Twenty-six children died in Kansas childcare homes and centers between 2010 and 2016, according to the latest annual report from the state’s Child Death Review Board.
Most were infants under age 1 placed in unsafe sleeping situations, the report says.
Kansas Department of Health and Environment spokeswoman Theresa Freed said the state learns about most of the child injuries that require medical attention, though, because parents tend to file complaints that KDHE has to investigate.
All three of the day cares named in the lawsuits had complaints substantiated by KDHE in the past three years.
Licensed and group day care homes, child care centers and preschools are required by law to report illnesses and injuries that require medical attention immediately to parents, but not to the state, Freed said.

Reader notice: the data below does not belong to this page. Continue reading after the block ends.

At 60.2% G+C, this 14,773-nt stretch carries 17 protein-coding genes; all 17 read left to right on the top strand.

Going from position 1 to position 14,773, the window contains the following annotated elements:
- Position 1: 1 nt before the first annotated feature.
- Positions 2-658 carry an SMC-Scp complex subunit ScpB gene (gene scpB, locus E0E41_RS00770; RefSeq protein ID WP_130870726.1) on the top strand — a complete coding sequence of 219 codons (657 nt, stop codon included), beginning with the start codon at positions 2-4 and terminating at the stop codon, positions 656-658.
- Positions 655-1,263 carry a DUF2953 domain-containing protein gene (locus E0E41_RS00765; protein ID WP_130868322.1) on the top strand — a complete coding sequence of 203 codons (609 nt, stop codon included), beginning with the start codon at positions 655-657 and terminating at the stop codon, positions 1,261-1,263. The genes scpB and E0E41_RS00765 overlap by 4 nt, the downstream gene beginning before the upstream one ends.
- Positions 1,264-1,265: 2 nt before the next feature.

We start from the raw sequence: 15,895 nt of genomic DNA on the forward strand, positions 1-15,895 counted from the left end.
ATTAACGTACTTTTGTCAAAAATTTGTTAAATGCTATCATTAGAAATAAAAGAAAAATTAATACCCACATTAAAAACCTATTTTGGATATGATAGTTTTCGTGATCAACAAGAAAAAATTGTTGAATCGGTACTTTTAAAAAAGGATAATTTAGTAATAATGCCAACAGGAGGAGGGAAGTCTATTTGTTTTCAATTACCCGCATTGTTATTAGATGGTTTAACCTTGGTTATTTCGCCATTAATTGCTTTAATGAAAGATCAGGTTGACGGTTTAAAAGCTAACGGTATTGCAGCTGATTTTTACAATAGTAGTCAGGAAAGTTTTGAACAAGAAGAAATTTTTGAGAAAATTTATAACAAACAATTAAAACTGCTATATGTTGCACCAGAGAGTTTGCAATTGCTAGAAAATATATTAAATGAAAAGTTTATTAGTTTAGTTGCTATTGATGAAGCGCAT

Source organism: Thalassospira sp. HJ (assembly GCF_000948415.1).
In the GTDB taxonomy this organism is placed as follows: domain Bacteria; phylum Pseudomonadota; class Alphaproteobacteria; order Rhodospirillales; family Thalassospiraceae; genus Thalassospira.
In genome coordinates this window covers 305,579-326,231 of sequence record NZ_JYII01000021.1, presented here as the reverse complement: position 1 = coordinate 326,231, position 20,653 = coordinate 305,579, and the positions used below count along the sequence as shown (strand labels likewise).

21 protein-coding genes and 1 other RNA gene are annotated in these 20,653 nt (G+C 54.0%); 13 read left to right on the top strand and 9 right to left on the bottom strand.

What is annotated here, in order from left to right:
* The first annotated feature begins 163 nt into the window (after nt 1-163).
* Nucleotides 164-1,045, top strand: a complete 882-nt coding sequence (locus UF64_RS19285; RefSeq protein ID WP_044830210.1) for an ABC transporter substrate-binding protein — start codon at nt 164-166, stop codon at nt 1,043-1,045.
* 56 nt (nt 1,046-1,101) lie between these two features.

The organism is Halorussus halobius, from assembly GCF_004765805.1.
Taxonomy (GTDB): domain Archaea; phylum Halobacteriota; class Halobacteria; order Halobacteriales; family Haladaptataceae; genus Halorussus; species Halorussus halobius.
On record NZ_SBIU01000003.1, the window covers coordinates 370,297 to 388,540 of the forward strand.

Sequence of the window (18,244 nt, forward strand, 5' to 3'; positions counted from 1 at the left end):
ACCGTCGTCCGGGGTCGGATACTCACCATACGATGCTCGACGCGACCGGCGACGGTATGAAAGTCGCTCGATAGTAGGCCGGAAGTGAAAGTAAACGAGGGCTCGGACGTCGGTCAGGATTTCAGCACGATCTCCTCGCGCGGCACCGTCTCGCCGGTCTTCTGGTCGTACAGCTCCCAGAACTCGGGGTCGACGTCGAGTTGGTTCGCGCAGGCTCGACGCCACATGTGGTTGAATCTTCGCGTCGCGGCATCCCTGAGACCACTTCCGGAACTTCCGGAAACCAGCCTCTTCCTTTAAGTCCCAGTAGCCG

Injuries and illnesses that kill a child have to be reported to the county health department of KDHE by the next working day.
Between Jan. 1, 2012, and Oct. 1 of this year, KDHE received a total of 340 reports of injuries at Kansas day cares, Freed said.
Forty-seven of those occurred in 2016, the year the Olsons’ 10-month-old received the head injury.
In 2017, when Pean’s toddler swallowed the feed corn and the Stolls’ infant was bruised, there were 66.
So far this year, there have been 41.
Bruises and fingernail marks
The morning that Mikayla Stoll dropped her 9-month-old son off at KinderCare’s Thurman Street address so she could go to work, he was in perfect condition.
She wasn’t expecting the phone call that came from the day care that afternoon.
The Kindercare supervisor who called told her staff members had noticed bruising on her baby’s body at about 1 p.m.
Fearing possible injury, Stoll and her husband took their baby to Wesley Medical Center to get looked over.
Later they learned that two KinderCare staff members had been caring for their son when one snatched him from the floor.
The boy, referred to in the lawsuit by his initials J.S., had only been attending the day care for a week at the time.